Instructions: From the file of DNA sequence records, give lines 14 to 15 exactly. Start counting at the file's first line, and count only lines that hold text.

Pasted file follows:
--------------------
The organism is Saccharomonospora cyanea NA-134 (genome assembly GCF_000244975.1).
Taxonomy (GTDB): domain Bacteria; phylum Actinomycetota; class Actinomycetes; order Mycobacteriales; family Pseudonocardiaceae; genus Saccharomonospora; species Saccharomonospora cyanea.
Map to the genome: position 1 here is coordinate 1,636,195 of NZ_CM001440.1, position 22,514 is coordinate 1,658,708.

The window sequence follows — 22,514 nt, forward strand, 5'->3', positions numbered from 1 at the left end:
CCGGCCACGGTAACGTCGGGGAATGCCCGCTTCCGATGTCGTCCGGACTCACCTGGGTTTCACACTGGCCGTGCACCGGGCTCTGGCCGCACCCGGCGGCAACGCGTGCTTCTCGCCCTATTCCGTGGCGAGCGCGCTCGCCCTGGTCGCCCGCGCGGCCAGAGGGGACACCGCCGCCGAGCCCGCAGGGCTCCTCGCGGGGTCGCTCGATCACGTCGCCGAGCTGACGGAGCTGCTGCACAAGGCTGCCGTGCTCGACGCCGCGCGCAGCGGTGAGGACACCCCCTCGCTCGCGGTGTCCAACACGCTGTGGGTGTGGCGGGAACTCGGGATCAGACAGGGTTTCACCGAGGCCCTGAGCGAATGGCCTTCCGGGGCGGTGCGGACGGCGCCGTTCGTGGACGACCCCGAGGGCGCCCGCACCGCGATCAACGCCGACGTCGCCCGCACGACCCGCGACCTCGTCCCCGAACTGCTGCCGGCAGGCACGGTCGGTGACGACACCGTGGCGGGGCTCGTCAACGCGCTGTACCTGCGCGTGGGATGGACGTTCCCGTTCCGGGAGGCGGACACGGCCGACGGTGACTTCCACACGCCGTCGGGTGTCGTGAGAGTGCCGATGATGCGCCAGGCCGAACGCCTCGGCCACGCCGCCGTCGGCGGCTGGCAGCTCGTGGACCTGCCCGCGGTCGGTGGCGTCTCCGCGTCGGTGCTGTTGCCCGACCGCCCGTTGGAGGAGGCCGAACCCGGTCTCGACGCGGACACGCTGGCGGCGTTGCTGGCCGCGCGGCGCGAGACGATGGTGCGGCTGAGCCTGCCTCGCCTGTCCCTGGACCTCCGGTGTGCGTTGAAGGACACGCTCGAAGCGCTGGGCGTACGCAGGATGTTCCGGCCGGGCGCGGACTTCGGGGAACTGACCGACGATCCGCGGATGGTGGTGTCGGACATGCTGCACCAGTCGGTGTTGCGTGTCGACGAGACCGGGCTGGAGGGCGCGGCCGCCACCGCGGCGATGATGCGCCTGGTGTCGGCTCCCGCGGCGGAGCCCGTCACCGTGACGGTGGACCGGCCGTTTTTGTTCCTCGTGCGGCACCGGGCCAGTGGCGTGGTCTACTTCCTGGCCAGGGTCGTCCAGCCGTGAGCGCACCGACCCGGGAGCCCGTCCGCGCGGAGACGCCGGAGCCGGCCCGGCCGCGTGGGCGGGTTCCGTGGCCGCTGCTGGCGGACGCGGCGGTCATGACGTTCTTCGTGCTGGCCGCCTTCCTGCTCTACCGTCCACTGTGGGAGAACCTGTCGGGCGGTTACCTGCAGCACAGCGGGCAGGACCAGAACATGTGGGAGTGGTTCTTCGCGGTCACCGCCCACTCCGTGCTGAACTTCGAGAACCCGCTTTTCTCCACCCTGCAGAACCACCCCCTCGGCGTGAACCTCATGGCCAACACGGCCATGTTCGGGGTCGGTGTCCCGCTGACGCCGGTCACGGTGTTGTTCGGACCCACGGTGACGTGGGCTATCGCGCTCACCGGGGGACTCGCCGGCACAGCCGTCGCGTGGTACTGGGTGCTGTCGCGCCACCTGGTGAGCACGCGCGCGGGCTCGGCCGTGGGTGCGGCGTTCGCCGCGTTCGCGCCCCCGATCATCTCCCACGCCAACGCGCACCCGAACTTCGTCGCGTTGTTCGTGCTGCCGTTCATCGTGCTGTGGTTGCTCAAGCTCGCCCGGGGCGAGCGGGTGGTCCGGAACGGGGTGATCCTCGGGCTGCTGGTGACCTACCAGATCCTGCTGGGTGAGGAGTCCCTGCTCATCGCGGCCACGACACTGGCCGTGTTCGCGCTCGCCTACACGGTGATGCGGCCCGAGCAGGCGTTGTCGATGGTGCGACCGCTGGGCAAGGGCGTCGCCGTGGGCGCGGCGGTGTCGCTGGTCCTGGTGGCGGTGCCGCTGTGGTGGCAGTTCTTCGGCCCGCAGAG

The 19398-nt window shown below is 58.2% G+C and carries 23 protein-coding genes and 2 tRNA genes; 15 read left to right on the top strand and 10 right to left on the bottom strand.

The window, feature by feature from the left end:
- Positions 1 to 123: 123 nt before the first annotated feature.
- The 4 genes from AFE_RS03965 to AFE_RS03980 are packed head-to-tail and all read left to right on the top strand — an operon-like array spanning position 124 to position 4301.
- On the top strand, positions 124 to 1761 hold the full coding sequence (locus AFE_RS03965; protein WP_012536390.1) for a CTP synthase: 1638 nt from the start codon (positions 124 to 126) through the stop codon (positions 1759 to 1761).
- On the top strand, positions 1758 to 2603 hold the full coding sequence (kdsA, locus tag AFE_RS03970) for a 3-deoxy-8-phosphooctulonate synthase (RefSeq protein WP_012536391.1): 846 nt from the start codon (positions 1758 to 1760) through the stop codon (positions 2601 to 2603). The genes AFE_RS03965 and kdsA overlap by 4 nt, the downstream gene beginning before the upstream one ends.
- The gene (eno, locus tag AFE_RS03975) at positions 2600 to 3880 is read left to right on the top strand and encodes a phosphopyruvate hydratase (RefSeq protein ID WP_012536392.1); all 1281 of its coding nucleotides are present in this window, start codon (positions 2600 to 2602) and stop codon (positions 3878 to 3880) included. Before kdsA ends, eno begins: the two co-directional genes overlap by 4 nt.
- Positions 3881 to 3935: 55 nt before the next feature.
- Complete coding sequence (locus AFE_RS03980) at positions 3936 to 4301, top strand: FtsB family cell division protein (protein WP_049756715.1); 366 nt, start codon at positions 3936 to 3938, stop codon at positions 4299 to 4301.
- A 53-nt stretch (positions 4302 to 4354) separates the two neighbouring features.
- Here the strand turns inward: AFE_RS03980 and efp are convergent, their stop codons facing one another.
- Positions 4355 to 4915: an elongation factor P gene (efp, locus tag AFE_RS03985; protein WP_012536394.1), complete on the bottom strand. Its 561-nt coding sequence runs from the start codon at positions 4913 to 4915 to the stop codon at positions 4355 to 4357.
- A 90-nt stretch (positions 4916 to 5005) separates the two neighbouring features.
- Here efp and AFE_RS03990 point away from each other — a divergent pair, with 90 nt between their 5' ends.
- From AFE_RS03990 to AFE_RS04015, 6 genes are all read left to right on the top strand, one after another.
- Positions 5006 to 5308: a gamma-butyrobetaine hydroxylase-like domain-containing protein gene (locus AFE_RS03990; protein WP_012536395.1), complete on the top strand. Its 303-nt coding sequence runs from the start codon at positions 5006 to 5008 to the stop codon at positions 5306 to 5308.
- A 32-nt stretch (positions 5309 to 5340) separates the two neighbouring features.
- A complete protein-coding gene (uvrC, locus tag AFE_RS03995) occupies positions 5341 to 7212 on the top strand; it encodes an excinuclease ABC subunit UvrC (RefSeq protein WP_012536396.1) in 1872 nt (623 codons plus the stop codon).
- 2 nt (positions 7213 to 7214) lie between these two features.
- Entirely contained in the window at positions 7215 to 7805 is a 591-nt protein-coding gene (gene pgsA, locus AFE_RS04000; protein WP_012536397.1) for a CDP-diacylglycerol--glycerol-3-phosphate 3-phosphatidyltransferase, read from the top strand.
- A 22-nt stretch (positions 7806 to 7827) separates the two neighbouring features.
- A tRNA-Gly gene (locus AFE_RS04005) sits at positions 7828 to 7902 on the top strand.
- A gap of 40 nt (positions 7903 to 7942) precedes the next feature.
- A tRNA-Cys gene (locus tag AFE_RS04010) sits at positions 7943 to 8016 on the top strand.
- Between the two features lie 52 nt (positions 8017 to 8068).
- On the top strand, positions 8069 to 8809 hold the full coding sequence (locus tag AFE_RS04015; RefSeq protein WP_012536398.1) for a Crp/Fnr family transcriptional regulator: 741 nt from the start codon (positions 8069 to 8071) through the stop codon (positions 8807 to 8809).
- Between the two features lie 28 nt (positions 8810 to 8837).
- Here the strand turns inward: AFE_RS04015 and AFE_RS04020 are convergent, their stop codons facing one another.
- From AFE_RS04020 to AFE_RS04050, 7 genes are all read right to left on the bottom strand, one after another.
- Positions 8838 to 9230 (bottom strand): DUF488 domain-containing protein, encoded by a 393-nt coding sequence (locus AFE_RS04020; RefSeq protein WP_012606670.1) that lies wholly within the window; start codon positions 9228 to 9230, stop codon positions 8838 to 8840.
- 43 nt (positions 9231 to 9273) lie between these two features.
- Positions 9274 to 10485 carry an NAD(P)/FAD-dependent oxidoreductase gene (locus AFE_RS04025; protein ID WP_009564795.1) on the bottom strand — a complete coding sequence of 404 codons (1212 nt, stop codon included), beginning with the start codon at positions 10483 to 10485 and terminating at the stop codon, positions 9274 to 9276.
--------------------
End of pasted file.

- Complete coding sequence (locus AFE_RS03980) at positions 3936 to 4301, top strand: FtsB family cell division protein (protein WP_049756715.1); 366 nt, start codon at positions 3936 to 3938, stop codon at positions 4299 to 4301.
- A 53-nt stretch (positions 4302 to 4354) separates the two neighbouring features.